A case study of the knowledge and use of medicinal and aromatic plants by the Semelai community in RPS Iskandar, Bera, Pahang, Malaysia / Intan Nurulhani Baharuddin, Norshakila Yusof and Dr. Lim Hin Fui

Baharuddin, Intan Nurulhani and Yusof, Norshakila and Lim, Hin Fui (2009) A case study of the knowledge and use of medicinal and aromatic plants by the Semelai community in RPS Iskandar, Bera, Pahang, Malaysia / Intan Nurulhani Baharuddin, Norshakila Yusof and Dr. Lim Hin Fui. Research Knowledge and Intellect Application Series, 2 . Unit for Research and Intellect Application (UfoRIA), Universiti Teknologi MARA Perak, Sri Iskandar. ISBN 978-983-2721-03-1


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The forest-dependent Orang Asli in Malaysia (total about 190,000 people in 2009) has traditionally used the forest resources to meet their daily subsistence needs and to generate cash income. Their traditional knowledge has enriched local livelihood. One such area of national interest is their traditional knowledge and the use of traditional medicinal aromatic plants. The Orang Asli's traditional knowledge on medicinal and aromatic plants have yet to be fully understood, conserved and utilised for the benefits of mankind at large. Whatever information available is often limited, scattered and rested with individual researchers and institutions, and not uniformly documented. It is important to know what the medicinal and aromatic plants used by the Orang Asli communities are. In 2008, the research team in FRIM conducted a socio-economic survey on the knowledge and use of traditional medicinal and aromatic plants of the Orang Asli Semelai community in RPS Iskandar, Bera, Pahang. The method of data collection applied was face-to-face interview. In 2008, according to JHEOA, there were about 2,000 Semelai, one of the 18 sub-ethnic groups in Peninsular Malaysia. In RPS Iskandar, there are 12 villages, headed by 5 batins. These villages are Kg. Bapak, Kg. Gau, Kg. Gabenring, Kg. Jambo/Lemok Keli, Kg. Jelawat, Kg. Lenek, Kg. Lengut/Kuin, Kg. Paya Kepong, Kg. Pelawan, Kg. Pelong, Kg. Putat, Kg. Rau-rau (JHEOA TemerlohlBera: 2007). There were 369 households in RPS. Using a sampling table, a total of 184 households were sampled for interview. Our study in 2008 showed that of the 184 households interviewed, a total of 232 medicinal plants species and 42 aromatic plants species were still used by Semelai at RPS Iskandar. Overall, they are still dependent on their traditional knowledge regarding medicinal plants. About 97% of the total households interviewed still use the medicinal and aromatic plants in daily livelihood. The wide usage of medicinal and aromatic plants among the Semelai communities is a result of a very strong affinity with their natural surroundings, mainly the natural forest. Almost all of them depend on the forest resources for livelihood in varying degrees. Through the years and many generations, they have adapted to survive in this area. While being hunter-gatherers and, later, farmers, they have learned about many different plant materials found in the surrounding forest that are useful for various purposes, such as medicines, intoxicants and health tonic. All of their knowledge regarding the traditional medicinal plants has various purposes that can help cure many illnesses and diseases as well as can be used as a health tonic. Their traditional medicinal plants are usually used for illnesses such as stomachache, fever, headache, injury, and care after childbirth as well as daily health tonic for men and women. The study also showed that while the elders have inclined to use the traditional medicinal and aromatic plants, the younger generation is less keen to use them. Among the reasons given for this attitude are modem medicines are easily available and modem medicines are more effective.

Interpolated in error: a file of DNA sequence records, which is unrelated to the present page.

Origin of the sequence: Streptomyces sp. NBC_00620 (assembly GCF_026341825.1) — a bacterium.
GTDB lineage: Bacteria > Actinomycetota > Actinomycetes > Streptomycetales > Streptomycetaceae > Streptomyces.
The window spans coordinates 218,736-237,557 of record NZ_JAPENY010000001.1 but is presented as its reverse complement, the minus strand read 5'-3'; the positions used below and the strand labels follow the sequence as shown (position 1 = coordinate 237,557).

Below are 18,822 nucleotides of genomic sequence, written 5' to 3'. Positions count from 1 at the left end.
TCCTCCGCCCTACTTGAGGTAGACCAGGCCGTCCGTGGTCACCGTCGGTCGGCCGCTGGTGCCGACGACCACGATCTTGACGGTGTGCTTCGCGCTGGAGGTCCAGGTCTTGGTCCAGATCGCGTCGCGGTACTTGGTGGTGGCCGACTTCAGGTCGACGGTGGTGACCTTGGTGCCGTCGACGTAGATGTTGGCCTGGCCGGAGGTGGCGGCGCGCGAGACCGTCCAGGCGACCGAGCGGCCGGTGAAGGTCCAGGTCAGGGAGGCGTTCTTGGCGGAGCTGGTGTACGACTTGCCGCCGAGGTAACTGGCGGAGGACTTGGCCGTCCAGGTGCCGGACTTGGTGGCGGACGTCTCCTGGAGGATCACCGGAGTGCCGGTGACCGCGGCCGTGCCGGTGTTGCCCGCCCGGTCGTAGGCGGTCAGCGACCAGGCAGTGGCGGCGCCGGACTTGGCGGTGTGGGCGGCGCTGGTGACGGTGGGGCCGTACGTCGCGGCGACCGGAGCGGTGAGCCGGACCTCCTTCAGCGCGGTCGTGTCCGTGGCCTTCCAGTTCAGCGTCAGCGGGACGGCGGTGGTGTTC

Item Type: Book
Uncontrolled Keywords: Orang Asli, community, medicinal and aromatic plants
Subjects: G Geography. Anthropology. Recreation > GN Anthropology > Ethnology. Social and cultural anthropology > Indigenous peoples. Threatened societies
H Social Sciences > HT Communities. Classes. Races > Human settlements. Communities > Malaysia
Q Science > QK Botany > Medical botany (General)
Divisions: Universiti Teknologi MARA Perak, Seri Iskandar > Unit for Research and Intellect Application
Depositing User: Staf Pendigitan 1
Date Deposited: 14 Apr 2016 08:43
Last Modified: 14 Apr 2016 08:43
URI: http://ir.uitm.edu.my/id/eprint/13837

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